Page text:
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FAQs: Campaign 1776

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Frequently Asked Questions About Campaign 1776
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What is Campaign 1776?

Campaign 1776 is a national initiative to foster the preservation and interpretation of battlefields from the wars that established and reaffirmed American independence from Great Britain: the Revolutionary War (1775–1783) and the War of 1812 (1812–1814). It is a subsidiary project of the Civil War Trust, the nation’s leading battlefield preservation organization, that will utilize public-private partnerships to permanently protect remaining portions of these hallowed grounds for future generations and as a permanent and tangible memorial to the brave men and women who forged our nation.

What kinds of properties will be protected through Campaign 1776?

As with the Civil War Trust’s preservation efforts to date, projects undertaken by Campaign 1776 will be limited to battlefield properties, rather than other associated sites from either the Revolutionary or Early Republic eras. Specifically, we will focus on properties identified as within the core or study areas of the 243 combat sites identified as decisive to the outcome of the Revolutionary War or War of 1812 in the 2007 report of the American Battlefield Protection Program (a copy of the report is located here:

How did the Civil War Trust reach the decision to expand?

In 2013, the National Park Service approached the Trust about expanding into Revolutionary War and War of 1812 preservation. When fully briefed on the imminent danger confronting these battlefields and the stark reality of their likely fate should we demure, Trust leadership felt duty-bound to explore the feasibility of such an undertaking.

Since then, the Civil War Trust has thoroughly analyzed the logistical aspects of a potential Revolutionary War preservation campaign. We have surveyed our members, spoken with our most generous donors, and talked earnestly with historians and trusted partner groups and associates. Amidst an overwhelmingly positive response, our path was clear: broadening our mission fully embodies the Trust’s deepest creed — that the battlefields where the fate of our nation was decided are truly hallowed ground and must be protected.

Why is now the right time to do this?

In accepting this challenge now, the Trust will have the benefit of tools never before available to preservationists. In 2014, Congress passed landmark legislation providing federal matching grants for preservation of Revolutionary War and War of 1812 Battlefields. The National Park Service is partnering with the Trust to undertake an unprecedented mapping study of Revolutionary War battlefields. In addition, the American Battlefield Protection Program’s report on the status of Revolutionary War and War of 1812 Battlefields provides a prioritized roadmap for preservation of these battlegrounds, just as the Civil War Sites Advisory Commission Report has done for Civil War battlefields. Further, we feel that bringing a holistic, top-down view of the opportunities available across the broader battlefield preservation will maximize the efficacy of the expanded grant program, protecting the most meaningful and threatened properties, regardless of conflict.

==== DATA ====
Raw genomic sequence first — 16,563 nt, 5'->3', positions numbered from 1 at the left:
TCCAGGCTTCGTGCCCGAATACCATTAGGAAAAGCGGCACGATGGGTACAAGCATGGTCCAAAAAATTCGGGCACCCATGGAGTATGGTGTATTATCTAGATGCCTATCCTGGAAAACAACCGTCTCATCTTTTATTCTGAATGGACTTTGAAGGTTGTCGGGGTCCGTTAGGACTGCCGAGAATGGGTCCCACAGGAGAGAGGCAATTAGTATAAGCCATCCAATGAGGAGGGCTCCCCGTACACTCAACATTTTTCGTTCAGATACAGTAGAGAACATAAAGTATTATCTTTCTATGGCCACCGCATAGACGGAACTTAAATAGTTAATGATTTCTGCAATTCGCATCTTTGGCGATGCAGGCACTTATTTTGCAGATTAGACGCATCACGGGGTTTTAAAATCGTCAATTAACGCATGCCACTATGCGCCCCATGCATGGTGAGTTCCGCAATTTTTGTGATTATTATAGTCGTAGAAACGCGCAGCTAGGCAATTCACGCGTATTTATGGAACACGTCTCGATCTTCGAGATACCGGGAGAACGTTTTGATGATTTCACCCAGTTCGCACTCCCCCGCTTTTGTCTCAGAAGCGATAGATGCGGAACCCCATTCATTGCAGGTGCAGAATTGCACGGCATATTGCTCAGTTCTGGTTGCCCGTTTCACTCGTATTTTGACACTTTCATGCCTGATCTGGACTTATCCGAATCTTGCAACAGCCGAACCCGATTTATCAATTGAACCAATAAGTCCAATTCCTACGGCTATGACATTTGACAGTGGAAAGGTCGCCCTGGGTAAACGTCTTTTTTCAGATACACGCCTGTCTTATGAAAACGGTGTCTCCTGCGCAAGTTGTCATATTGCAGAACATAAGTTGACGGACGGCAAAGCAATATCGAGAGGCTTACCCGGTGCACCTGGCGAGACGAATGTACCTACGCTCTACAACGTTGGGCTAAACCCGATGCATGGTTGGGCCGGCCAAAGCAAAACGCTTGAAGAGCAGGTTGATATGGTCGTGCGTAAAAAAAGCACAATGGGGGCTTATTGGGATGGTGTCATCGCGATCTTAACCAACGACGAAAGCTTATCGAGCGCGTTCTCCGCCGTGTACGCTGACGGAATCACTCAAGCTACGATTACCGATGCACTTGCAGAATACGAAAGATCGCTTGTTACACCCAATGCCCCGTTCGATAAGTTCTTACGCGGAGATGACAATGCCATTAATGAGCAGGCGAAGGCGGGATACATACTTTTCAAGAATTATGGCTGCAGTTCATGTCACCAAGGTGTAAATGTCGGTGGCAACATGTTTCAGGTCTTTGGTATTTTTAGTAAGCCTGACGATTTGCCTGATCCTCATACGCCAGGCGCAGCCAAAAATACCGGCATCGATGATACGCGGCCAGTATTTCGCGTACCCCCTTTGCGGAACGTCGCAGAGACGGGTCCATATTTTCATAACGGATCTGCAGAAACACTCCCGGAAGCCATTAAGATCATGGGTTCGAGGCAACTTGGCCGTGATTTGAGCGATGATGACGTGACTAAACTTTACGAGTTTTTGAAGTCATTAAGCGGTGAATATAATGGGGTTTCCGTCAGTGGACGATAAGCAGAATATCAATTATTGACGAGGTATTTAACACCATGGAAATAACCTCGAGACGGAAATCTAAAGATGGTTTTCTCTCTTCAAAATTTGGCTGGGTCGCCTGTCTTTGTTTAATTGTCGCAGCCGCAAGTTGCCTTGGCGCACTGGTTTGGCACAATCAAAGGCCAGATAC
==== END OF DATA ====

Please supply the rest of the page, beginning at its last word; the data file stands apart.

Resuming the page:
Why will Campaign 1776 succeed where other attempts have failed?

For three decades, the Civil War Trust has led the charge to protect endangered battlegrounds from America’s bloodiest conflict. We have secured millions of dollars in private sector donations to preserve these living memorials to the valor and sacrifice of the soldiers who donned the blue and gray, and engaged partners on all levels of government to assist this citizen crusade to save our nation’s Civil War history. This unique public-private partnership has resulted in the permanent protection of 45,000 acres of hallowed ground in 23 states.

Unfortunately, there has never been a successful national entity dedicated to protecting the battlefields of America’s other defining struggles. In its report on the status of Revolutionary War and War of 1812 battlefields, the National Park Service’s American Battlefield Protection Program urgently recommended the creation of such a national advocacy entity, citing the Civil War Trust as “an excellent model for such an organization,” and, in 2013, proactively approached the Trust about expanding its preservation mission. Through Campaign 1776, we are committing to bring our expertise in heritage land preservation to bear on a fuller spectrum of American history.

How do you protect battlefield land?